Posts tagged with: pork

sanford-blog In the next issue of Religion & Liberty, we are featuring an interview with South Carolina Gov. Mark Sanford. Sanford has made national headlines for his principled opposition to all bailout and stimulus legislation coming out of Washington.

He was elected South Carolina’s governor in 2002 and re-elected in 2006, becoming only the third two-term governor in modern state history. In 2008, Sanford was also named Chairman of the Republican Governors Association.

Before becoming governor, Sanford served six years in the U.S. Congress after his election in 1994. For his consistent efforts to lower taxes and limit government growth he was ranked #1 in the entire Congress by Citizens Against Government Waste. He was rated similarly by the National Taxpayers’ Union, and Taxpayers for Common Sense inducted him into the Taxpayers Hall of Fame.

We would like to offer our PowerBlog readers an exclusive preview of the interview (the full interview will be available soon in the pages of Religion & Liberty):

You’ve taken a very principled approach in working for smaller government, lower taxes, individual liberty and fostering a culture of personal responsibility. Those principles are taking a battering in Washington today. Can anything turn the tide?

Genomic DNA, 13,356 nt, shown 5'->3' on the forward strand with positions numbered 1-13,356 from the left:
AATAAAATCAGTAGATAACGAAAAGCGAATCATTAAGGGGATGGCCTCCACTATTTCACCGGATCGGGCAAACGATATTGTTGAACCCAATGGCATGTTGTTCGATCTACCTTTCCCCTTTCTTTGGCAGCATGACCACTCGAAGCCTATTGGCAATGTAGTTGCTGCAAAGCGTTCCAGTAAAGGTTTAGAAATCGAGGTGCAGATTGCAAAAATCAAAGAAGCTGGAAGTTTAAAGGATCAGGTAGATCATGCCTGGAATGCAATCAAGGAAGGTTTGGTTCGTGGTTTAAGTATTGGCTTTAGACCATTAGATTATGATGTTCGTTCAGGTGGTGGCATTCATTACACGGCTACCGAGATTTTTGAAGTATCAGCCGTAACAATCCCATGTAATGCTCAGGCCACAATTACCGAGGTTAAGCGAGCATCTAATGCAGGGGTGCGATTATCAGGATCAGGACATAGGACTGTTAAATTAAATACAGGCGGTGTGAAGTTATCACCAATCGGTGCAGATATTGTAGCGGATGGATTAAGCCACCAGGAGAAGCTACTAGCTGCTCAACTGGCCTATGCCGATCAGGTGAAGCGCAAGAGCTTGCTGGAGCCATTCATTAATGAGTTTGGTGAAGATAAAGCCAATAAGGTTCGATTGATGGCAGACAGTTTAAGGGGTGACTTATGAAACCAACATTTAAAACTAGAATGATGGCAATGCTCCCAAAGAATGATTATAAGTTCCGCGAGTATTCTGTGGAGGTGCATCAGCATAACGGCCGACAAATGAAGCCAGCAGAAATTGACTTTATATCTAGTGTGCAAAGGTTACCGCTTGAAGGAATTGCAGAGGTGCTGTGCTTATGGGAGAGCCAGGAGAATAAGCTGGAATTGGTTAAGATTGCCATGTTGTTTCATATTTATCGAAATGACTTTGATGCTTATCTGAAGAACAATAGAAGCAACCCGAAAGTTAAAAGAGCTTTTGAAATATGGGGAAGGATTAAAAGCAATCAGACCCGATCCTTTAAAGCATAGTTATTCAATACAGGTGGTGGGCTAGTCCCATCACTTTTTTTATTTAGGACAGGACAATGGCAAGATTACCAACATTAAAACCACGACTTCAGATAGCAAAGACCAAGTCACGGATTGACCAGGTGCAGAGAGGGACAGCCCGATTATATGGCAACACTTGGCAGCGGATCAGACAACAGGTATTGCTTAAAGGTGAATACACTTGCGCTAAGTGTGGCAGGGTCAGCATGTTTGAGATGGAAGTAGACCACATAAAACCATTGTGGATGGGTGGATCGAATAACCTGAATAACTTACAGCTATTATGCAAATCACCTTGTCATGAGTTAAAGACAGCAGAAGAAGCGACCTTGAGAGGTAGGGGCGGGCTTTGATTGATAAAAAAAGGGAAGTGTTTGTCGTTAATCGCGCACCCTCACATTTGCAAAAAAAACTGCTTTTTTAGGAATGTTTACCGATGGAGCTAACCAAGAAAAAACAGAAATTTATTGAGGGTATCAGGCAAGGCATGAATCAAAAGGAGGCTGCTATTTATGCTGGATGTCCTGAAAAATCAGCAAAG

George Washington and his fairly battered band of patriots were facing far greater odds. The situation looked much more bleak. And yet they were resolved to creating the perfect union that they believed in. And they ultimately prevailed against incredibly long odds. So I think the answer rests in that silent and sleeping majority. Really making their voice heard. Not just for an election or election cycle but on a prolonged basis. And that’s what it will take to turn the tide. Really, that is the only thing that can turn the tide. However, if the status quo remains, we’re going to have profound problems coming our way that I think signal frankly the undoing of our Republic.

A lot of state governors are lining up for federal bailout money. Won’t this simply postpone the day of reckoning that some states need to face because of their own policies?

The answer is yes. That which is unsustainable is going to end. And so for instance California government grew by 95-percent over the last ten years. Federal government grew by about 73 percent. So you have state government that has grown at an even faster rate than the federal government. You have a state government that has gone out and issued long-term debt to cover the actual operations of government over the last couple years. It’s not sustainable. The idea is that you can just throw some federal money in to that unsustainable mix. But all you do is delay big structural reforms that are absolutely essential to California, for instance, being on firm financial footing. And this notion of mandating over a bad situation ultimately generally makes the situation worse. So, yeah, I do think it postpones the day of reckoning. And frankly makes the day of reckoning worse.

The line of business people asking for government bailout help seems to get longer by the day, how can you say no when jobs may be on the line?